Tag Archives: thoughts

You Picking Up What I’m Putting Down?

8 Dec

Really. It’s me. Or one of us. Or both of us.

In Which I Am Not a Finisher…Yet. Maybe.

Sometimes I pick up a book and KNOW immediately that we will be BFFs and I plow right through it (ANNA AND THE FRENCH KISS, LEGEND, THE SKY IS EVERYWHERE). Sometimes I pick up a book and I’m excited to start it, but our relationship needs some work, and it takes me a while to realize that this book is MORE than I ever thought it would be (THE RAVEN BOYS, THE RED PYRAMID). Sometimes I pick up and book, immediately get a bad vibe, and wind up putting it down because I can just tell that we are NOT meant to be. (IMPOSSIBLE by Nancy Werlin comes to mind right away. Also, OCTAVIAN NOTHING by M.T. Anderson.)

SOMETIMES, though, I know that I pick up a book and I feel like our timing is just off. Maybe something else came in that I’ve been DYING to read. Maybe I’m not in the mood to read something serious/big/light-hearted, etc. Maybe, and this is increasingly becoming the case, I just don’t have the time to devote to a book that NEEDS time to grow on me. These books I pick up, put down, and mentally note that we have a date in the future. THANK GOD. Otherwise I never would have read any of the Cassandra Clare‘s Mortal Instruments series, Cinda William’s Chima‘s Seven Realms series, or anything by Jane Austen, just to name a few.

But here’s a thing that I always struggle with: sometimes a book straddles a line between a forever-DNF and a “let’s take a break for a little while.” And, further, what’s the difference between the two in my own reading? Sure, there have been some books that I’ve taken a breather from and gone back to later and enjoyed, but there are way more that I’ve been intending to pick up again and give another shot that remain unfinished and un-revisited. At some point should I just consider those books DNFs for real and move on?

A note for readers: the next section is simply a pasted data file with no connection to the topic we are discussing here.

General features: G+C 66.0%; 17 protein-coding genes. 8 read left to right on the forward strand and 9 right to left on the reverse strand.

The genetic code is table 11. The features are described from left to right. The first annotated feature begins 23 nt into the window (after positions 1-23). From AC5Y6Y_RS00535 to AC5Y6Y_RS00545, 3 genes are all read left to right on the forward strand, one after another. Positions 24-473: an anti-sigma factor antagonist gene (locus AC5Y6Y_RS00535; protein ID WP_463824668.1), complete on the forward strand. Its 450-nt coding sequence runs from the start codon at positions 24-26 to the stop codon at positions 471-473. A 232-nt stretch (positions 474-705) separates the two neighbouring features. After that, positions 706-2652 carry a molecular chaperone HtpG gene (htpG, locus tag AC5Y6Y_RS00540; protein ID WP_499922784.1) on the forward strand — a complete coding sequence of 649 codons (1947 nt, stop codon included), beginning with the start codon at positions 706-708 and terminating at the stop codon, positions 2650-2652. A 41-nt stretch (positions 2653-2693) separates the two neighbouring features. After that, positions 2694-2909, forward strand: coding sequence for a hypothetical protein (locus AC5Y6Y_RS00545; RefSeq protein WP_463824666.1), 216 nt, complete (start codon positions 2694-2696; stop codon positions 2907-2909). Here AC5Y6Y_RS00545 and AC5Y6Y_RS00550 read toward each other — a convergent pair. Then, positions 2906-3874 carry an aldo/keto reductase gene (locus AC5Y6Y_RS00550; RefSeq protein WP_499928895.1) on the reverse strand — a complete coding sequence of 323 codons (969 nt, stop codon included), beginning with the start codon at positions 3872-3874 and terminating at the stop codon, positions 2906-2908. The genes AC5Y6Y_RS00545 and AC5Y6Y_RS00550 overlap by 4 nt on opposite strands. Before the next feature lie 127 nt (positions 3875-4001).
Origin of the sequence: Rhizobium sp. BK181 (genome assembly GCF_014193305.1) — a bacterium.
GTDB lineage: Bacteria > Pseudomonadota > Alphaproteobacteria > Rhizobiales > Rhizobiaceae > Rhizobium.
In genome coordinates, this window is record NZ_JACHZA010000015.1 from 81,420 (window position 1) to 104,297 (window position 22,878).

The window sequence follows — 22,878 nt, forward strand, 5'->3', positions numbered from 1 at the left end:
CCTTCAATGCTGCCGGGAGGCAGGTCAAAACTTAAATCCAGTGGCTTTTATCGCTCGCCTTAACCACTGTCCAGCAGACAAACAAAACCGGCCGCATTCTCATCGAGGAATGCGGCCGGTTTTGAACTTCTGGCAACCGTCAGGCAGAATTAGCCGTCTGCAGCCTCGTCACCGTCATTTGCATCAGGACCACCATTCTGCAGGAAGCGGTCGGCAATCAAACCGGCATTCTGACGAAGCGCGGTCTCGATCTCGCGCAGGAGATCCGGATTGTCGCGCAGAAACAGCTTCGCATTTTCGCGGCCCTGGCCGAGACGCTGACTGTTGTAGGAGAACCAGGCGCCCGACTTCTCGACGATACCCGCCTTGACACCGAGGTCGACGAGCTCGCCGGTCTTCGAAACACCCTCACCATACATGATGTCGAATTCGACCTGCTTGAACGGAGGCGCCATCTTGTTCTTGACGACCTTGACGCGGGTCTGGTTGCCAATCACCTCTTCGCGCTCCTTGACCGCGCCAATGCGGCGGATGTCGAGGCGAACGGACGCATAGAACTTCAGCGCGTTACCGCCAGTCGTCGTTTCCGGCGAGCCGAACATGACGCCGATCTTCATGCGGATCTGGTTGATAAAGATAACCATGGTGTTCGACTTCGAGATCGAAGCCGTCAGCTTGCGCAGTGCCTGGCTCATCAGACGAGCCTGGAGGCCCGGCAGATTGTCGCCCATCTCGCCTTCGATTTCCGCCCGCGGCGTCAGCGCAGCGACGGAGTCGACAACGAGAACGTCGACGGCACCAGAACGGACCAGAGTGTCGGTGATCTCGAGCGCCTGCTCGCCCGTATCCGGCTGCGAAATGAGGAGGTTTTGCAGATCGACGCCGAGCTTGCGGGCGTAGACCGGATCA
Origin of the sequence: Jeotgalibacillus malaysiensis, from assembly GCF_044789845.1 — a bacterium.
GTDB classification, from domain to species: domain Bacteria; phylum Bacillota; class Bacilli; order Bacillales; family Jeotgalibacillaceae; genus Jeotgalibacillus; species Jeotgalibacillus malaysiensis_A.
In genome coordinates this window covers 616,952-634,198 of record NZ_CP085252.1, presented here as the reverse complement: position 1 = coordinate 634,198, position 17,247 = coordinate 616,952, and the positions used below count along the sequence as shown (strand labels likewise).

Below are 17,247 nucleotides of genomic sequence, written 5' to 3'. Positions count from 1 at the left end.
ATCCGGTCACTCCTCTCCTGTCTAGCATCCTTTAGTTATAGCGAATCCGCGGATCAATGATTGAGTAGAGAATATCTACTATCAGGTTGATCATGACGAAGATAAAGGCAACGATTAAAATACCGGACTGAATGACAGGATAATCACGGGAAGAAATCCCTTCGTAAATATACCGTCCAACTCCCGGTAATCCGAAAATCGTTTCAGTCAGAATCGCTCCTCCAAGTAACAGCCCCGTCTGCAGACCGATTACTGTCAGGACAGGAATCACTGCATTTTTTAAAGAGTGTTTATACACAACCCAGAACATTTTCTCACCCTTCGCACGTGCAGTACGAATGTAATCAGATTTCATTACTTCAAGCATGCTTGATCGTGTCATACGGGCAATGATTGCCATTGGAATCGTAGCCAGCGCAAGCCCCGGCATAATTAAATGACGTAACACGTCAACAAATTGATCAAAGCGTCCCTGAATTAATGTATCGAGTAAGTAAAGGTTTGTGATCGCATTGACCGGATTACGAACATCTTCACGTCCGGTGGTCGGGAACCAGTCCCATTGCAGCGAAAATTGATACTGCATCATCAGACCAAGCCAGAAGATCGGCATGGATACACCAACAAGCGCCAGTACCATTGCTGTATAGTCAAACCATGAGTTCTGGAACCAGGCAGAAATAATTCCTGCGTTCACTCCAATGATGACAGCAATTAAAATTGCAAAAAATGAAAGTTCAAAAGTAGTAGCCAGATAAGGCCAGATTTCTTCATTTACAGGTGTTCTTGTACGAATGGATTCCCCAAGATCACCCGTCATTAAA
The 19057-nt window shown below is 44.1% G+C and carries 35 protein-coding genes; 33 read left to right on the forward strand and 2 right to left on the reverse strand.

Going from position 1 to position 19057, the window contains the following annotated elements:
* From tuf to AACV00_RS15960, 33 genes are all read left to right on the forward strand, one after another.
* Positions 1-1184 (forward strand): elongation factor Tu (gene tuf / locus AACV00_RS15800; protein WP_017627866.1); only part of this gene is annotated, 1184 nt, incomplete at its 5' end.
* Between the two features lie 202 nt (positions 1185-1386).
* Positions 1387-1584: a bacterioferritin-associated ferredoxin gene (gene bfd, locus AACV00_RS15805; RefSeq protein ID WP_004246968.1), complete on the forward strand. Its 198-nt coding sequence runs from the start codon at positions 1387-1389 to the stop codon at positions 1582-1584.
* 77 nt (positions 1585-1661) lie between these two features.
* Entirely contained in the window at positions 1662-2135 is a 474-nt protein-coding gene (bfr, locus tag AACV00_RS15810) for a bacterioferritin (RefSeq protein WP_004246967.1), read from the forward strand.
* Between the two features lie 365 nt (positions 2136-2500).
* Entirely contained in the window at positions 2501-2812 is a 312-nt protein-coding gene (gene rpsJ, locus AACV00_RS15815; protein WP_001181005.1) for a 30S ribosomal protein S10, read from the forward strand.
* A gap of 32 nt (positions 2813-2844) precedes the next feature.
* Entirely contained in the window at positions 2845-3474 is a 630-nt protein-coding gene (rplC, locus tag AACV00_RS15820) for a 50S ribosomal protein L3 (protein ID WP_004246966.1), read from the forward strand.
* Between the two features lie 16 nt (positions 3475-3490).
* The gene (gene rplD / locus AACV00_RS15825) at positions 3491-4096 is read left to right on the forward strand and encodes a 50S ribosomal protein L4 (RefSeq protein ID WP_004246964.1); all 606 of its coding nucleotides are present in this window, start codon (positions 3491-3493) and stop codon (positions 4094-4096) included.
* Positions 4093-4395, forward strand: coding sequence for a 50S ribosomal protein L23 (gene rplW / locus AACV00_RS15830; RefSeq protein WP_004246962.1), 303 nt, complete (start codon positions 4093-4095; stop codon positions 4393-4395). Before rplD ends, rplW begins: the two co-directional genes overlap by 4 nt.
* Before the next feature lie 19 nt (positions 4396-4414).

Meh. Probably not. Because I know what I like. Just like every reader does. I can tell when it’s me and not the book that’s creating problems. Like, I can feel it sometimes before I even finish a chapter or less: this isn’t going to grab me RIGHT NOW. But LATER, maybe. And I’m willing to give myself some time to get in the right mood to give what appears to be an otherwise good book another go.

I don’t have any problems with officially DNFing books. I don’t like doing it because it makes me feel like I’m deserting things, but I also don’t have the luxury of giving lots of chances to books that increasingly irritate me/bore me/drag on/don’t make sense/disappoint me, etc. Not when I have so many other things to read, both for pleasure and for this blog. But maybe this “come back to me later” business is just my wussy way of DNFing. To be honest, I can totally see myself acting that way, and I’d believe that a little bit more if I’d put CITY OF BONES on my “later, gator” shelf and left it there. But I didn’t. I’ve got my fingers crossed that this means there’s still hope for me and THE MISTS OF AVALON, JELLICOE ROAD, LITTLE WOMEN, THE VICIOUS DEEP, and more.

What is the point of this RAMBLE? Basically this: Sometimes it’s me. Sometimes it’s the book. I know the difference, most of the time. Mostly, though, I’m glad that I know myself and my reading well enough to say, “don’t force it” if it’s not working. And if I feel like going back to it later, I will. If I don’t, that’s fine too. I make the rules here!

How about you guys? Do you do this a lot, putting books down to come back to them later? Or do you just give them one shot and DNF right away? What are some books that you picked up at the wrong time?

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Book Review: The Hallowed Ones by Laura Bickle

29 Nov

Book cover for The Hallowed Ones by Laura Bickle

Title: The Hallowed Ones

Author: Laura Bickle

Series: The Hallowed Ones #1

Genre: Horror YA, Paranormal YA, Post-Apocalyptic YA

Amazon | Goodreads

Publisher: Houghton Mifflin Harcourt

Release date: September 25, 2012

Source: Bought

Challenge: Debut Author Challenge